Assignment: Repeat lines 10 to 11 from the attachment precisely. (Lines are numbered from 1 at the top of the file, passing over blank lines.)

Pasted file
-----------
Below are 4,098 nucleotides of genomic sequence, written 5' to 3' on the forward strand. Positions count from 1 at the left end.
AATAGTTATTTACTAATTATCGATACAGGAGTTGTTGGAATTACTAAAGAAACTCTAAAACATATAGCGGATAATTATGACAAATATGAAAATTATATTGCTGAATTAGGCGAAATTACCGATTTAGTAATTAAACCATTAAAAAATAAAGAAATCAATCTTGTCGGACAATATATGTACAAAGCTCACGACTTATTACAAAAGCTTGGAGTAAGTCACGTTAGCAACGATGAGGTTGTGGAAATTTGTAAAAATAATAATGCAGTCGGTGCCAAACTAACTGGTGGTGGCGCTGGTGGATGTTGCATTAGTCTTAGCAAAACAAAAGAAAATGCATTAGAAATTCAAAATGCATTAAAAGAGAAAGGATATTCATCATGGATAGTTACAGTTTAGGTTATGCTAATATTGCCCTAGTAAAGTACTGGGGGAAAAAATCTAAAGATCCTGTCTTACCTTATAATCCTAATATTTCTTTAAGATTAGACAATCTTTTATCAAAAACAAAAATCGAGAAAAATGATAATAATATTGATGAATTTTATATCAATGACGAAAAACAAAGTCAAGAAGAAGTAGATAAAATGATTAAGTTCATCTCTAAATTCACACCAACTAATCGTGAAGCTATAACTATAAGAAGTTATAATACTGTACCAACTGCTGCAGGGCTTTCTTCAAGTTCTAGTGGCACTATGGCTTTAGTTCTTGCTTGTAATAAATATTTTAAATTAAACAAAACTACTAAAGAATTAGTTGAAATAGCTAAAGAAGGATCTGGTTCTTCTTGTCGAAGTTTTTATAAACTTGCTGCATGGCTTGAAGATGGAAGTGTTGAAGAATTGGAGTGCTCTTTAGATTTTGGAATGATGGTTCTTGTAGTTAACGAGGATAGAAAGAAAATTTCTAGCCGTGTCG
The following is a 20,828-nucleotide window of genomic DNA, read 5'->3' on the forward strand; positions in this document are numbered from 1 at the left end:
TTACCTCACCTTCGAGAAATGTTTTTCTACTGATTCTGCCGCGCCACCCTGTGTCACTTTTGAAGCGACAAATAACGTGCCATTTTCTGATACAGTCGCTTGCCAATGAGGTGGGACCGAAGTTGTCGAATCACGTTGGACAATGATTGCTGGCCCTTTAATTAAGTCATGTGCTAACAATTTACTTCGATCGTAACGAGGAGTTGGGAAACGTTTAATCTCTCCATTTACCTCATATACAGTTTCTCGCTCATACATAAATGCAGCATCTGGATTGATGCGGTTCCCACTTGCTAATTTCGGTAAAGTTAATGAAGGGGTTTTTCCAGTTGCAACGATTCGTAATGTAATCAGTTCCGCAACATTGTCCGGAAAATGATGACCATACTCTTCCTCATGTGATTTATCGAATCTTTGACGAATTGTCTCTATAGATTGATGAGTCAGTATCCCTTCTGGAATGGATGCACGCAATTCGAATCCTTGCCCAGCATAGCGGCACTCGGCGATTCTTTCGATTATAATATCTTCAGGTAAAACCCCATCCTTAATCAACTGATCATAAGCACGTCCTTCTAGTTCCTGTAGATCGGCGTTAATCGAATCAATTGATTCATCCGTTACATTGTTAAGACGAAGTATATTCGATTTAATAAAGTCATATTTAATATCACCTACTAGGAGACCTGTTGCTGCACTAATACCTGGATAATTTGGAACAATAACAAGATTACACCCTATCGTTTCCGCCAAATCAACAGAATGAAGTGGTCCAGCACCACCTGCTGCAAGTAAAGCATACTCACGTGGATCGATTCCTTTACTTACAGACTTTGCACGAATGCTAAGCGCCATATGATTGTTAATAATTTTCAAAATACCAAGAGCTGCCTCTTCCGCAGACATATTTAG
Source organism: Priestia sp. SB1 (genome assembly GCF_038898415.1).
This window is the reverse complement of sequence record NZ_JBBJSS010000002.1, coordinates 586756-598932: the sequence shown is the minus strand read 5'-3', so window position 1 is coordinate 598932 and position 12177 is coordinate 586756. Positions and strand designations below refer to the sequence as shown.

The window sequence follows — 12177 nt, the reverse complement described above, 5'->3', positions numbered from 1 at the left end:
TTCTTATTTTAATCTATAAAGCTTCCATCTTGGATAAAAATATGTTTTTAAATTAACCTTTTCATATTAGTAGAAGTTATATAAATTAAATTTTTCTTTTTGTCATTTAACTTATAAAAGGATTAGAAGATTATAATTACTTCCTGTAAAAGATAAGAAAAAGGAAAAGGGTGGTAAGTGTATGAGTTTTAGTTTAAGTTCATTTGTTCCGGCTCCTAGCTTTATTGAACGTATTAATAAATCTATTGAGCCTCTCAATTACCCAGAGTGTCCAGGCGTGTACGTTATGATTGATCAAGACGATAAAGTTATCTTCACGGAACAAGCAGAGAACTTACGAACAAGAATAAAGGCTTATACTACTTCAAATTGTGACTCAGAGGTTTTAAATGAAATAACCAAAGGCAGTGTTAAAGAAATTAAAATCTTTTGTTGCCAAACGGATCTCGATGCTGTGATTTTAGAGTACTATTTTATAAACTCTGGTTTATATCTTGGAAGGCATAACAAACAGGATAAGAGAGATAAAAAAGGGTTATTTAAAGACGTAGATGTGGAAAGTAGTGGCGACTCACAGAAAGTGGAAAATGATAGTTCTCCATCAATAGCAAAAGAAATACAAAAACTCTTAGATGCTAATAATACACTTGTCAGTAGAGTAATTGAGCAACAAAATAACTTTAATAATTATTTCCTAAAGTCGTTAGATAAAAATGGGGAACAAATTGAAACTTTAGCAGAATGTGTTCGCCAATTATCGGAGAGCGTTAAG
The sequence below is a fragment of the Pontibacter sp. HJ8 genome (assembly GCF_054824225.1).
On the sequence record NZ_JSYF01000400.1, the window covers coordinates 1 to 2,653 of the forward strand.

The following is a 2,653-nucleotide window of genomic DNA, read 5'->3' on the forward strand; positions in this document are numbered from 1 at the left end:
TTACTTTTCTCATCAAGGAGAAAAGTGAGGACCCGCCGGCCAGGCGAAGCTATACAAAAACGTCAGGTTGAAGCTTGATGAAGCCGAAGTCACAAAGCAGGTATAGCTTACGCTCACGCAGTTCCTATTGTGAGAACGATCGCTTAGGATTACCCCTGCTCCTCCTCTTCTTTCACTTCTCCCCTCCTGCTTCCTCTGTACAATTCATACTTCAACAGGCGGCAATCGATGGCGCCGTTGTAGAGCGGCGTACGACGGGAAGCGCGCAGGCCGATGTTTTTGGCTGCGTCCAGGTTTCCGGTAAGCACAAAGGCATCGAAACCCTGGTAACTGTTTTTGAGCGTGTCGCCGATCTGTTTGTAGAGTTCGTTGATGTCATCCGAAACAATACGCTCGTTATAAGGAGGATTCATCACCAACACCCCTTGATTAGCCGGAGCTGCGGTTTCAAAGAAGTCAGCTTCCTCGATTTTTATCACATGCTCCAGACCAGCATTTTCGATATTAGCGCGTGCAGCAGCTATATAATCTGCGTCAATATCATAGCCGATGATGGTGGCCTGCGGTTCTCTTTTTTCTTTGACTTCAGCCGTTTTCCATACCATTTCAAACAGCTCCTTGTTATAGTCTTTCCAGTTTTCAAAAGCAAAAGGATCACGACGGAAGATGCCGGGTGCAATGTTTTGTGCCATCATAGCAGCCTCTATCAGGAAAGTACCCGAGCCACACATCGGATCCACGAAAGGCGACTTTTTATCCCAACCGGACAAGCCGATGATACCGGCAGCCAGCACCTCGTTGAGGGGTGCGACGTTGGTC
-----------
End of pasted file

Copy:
On the sequence record NZ_JSYF01000400.1, the window covers coordinates 1 to 2,653 of the forward strand.

The following is a 2,653-nucleotide window of genomic DNA, read 5'->3' on the forward strand; positions in this document are numbered from 1 at the left end: